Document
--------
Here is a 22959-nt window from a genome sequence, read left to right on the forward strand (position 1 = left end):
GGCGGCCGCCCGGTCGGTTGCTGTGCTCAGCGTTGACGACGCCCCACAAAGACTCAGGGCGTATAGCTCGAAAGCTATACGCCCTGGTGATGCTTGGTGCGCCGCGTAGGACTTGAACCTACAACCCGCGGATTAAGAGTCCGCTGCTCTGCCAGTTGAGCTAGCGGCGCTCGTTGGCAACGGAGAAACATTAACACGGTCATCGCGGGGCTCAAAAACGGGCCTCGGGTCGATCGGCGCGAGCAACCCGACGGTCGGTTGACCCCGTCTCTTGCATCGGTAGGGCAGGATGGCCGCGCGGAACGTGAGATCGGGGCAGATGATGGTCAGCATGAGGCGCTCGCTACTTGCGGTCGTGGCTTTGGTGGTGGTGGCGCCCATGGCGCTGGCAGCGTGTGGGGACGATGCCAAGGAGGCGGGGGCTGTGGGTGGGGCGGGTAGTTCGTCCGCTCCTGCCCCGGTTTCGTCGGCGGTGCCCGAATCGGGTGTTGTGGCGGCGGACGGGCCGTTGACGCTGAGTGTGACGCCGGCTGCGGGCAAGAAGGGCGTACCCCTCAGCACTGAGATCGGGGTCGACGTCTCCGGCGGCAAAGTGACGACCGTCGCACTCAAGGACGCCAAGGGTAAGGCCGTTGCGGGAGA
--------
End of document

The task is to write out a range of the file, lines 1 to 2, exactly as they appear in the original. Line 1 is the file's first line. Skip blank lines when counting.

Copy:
Here is a 22959-nt window from a genome sequence, read left to right on the forward strand (position 1 = left end):
GGCGGCCGCCCGGTCGGTTGCTGTGCTCAGCGTTGACGACGCCCCACAAAGACTCAGGGCGTATAGCTCGAAAGCTATACGCCCTGGTGATGCTTGGTGCGCCGCGTAGGACTTGAACCTACAACCCGCGGATTAAGAGTCCGCTGCTCTGCCAGTTGAGCTAGCGGCGCTCGTTGGCAACGGAGAAACATTAACACGGTCATCGCGGGGCTCAAAAACGGGCCTCGGGTCGATCGGCGCGAGCAACCCGACGGTCGGTTGACCCCGTCTCTTGCATCGGTAGGGCAGGATGGCCGCGCGGAACGTGAGATCGGGGCAGATGATGGTCAGCATGAGGCGCTCGCTACTTGCGGTCGTGGCTTTGGTGGTGGTGGCGCCCATGGCGCTGGCAGCGTGTGGGGACGATGCCAAGGAGGCGGGGGCTGTGGGTGGGGCGGGTAGTTCGTCCGCTCCTGCCCCGGTTTCGTCGGCGGTGCCCGAATCGGGTGTTGTGGCGGCGGACGGGCCGTTGACGCTGAGTGTGACGCCGGCTGCGGGCAAGAAGGGCGTACCCCTCAGCACTGAGATCGGGGTCGACGTCTCCGGCGGCAAAGTGACGACCGTCGCACTCAAGGACGCCAAGGGTAAGGCCGTTGCGGGAGA